Sure "Trump has Covid" is the only thing people want to talk about today. Don't forget that Trump encourages White Nationalists, election tampering, and is a threat to national security, TOO. Brianna Keilar's CNN interview with Peter Strzok, the ex-FBI counterterrorism expert, was firm about Trump's courting of white supremacists and election rigging rhetoric: It is a threat to the nation's security that must not be ignored.
PETER STRZOK: Brianna, thank you for having me. Yes, I do. I started in the FBI mid-'90s and I worked the beginning of my career against the domestic terrorism group with violent white supremacists and time after time again, research and the investigations we saw, proved time and again that this sort of acknowledgement certainly from anybody in a position of power is both a powerful recruiting tool -- and we see that going on right now -- and more insidiously, it sort of builds an acceptance within the general mental state of America that this is okay. And for the president to be saying that, is really damaging, and more than a societal damage. That is a damage to the nation as a whole. And then of course that's just one facet of everything we see in sort of a revelation of his tax records showing this financial exposure to foreign nations, but it presents a picture of a man who is in fact a danger in my opinion to the US national security.
KEILLAR: I want to talk to you about the financials in a moment but just back to your point about opposing extremists, and this is obviously something as you said you have experience with. When the Department of Homeland Security has a draft assessment saying white supremacists are the most lethal threat to the US, what are the concerns that the FBI would have about how that could play out?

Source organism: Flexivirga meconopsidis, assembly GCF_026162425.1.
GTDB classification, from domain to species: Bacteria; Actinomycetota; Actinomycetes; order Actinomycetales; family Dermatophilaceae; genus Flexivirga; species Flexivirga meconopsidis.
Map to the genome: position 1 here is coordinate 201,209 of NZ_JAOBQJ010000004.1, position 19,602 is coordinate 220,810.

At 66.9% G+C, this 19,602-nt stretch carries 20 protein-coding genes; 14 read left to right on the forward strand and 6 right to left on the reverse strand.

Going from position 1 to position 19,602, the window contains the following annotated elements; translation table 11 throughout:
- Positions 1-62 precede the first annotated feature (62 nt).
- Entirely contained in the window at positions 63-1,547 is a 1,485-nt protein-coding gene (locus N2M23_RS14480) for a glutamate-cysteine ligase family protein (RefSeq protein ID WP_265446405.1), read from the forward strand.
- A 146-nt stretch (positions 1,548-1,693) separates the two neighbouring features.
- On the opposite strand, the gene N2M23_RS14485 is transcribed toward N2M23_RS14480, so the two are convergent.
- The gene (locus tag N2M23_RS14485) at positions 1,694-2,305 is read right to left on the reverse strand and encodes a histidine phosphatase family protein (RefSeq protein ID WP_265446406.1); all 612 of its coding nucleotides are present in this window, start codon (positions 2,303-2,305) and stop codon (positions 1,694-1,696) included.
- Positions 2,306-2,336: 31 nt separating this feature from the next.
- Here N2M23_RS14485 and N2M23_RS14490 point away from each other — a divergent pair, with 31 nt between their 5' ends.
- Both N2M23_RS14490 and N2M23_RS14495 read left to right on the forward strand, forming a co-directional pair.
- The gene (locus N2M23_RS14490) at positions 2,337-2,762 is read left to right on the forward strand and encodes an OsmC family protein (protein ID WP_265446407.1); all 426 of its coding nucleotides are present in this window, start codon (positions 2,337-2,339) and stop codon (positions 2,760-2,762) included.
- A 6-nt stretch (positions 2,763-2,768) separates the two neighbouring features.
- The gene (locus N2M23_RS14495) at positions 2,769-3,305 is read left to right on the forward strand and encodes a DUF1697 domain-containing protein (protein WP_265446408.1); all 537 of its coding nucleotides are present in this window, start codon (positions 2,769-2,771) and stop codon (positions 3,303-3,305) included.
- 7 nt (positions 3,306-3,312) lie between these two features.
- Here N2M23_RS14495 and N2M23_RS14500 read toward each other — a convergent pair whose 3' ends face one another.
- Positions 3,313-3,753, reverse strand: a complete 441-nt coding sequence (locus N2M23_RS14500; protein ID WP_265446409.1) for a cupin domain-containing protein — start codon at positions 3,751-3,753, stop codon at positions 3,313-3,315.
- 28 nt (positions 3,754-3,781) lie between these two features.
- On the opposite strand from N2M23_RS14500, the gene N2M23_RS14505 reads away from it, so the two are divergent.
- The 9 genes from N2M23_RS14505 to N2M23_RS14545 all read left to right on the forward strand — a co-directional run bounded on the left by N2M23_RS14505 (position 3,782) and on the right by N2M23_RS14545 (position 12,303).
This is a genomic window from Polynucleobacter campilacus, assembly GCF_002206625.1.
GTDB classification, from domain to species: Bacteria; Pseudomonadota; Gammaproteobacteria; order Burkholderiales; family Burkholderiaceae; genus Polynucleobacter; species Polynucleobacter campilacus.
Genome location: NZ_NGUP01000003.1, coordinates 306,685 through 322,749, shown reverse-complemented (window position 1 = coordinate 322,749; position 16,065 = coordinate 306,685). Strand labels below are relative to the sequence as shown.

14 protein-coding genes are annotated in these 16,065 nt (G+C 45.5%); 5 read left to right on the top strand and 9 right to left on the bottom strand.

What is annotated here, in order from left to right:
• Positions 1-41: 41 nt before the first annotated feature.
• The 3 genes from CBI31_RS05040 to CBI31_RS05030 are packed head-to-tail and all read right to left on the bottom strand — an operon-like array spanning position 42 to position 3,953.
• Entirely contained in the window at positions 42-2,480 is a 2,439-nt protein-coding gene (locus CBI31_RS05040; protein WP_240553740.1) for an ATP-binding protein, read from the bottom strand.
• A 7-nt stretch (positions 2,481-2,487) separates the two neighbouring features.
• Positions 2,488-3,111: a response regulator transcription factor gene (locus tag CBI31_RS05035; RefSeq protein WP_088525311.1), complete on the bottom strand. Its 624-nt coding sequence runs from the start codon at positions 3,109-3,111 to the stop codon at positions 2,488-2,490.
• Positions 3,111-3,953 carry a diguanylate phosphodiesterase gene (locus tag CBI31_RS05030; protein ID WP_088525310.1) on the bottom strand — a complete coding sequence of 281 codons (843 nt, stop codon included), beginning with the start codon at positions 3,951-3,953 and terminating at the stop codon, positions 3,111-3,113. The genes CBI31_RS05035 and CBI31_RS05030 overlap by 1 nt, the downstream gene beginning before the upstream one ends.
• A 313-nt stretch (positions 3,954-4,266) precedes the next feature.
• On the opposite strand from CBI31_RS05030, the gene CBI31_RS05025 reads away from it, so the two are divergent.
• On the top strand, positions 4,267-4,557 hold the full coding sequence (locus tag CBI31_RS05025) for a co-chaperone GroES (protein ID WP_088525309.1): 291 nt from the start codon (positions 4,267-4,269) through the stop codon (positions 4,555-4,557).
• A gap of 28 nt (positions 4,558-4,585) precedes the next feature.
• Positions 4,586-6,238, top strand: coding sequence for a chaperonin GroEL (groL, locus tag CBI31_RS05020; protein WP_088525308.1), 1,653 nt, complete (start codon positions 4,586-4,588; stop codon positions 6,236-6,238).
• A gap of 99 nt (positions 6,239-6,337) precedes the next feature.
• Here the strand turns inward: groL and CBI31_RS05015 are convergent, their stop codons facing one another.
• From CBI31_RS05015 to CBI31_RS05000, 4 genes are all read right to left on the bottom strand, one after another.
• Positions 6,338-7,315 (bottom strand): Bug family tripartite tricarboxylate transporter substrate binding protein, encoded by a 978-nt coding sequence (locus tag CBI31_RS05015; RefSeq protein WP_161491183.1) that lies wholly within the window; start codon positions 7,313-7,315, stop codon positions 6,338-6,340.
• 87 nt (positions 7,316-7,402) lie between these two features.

STRZOK: I think the FBI has the knowledge through investigations of looking at all the incidents of violence in America and the preponderance of the attacks are a link to ideology that involves some sort of racial supremacy.
That's concerning because that is what's a lot of these cases driving people towards violence and it is something we absolutely have to be taking a stand against. The FBI can investigate and the Department of Justice can prosecute it, but it takes more than that. We have to have the sort of leadership coming from the top of our nation all the way down in our government, in our society, saying this is not acceptable. Racial violence is not who we are, and any instance of it should be snuffed out and stifled and denounced, not accepted, not the things we hear from the president.
KEILLAR: So explain why it is so clear or why it's so important for the president to be clear. We hear the White House say over and over, he has denounced it, but when I think of the occasional denouncement, it is like pulling teeth. Under considerable pressure. A couple days after Heather Heyer was killed in Charlottesville, sure is not a denunciation, right? That is not a clear word. Explain why even as the White House insists people want to "dictate the language of the president," why clear language is so important.
STRZOK: He shouldn't be issuing apologies. The first thing he said should be denouncing it. He should not give the muffled excuses. When he talked about Charlottesville he said "there's good people on both sides of the issue" and that's reprehensible. Referencing the Proud Boys to "stand by" is reprehensible. It's not enough to have an explanation afterwards. That's not okay. In the first instance he should be seeking to tamp down unrest, seeking inclusion, denouncing. How's it objectionable? How can it be problematic to say "I'm against racial violence?" To have any other position at all is simply unacceptable with what we stand for as a nation and every person needs to think through what it is coming out of the mouth of the President of the United States.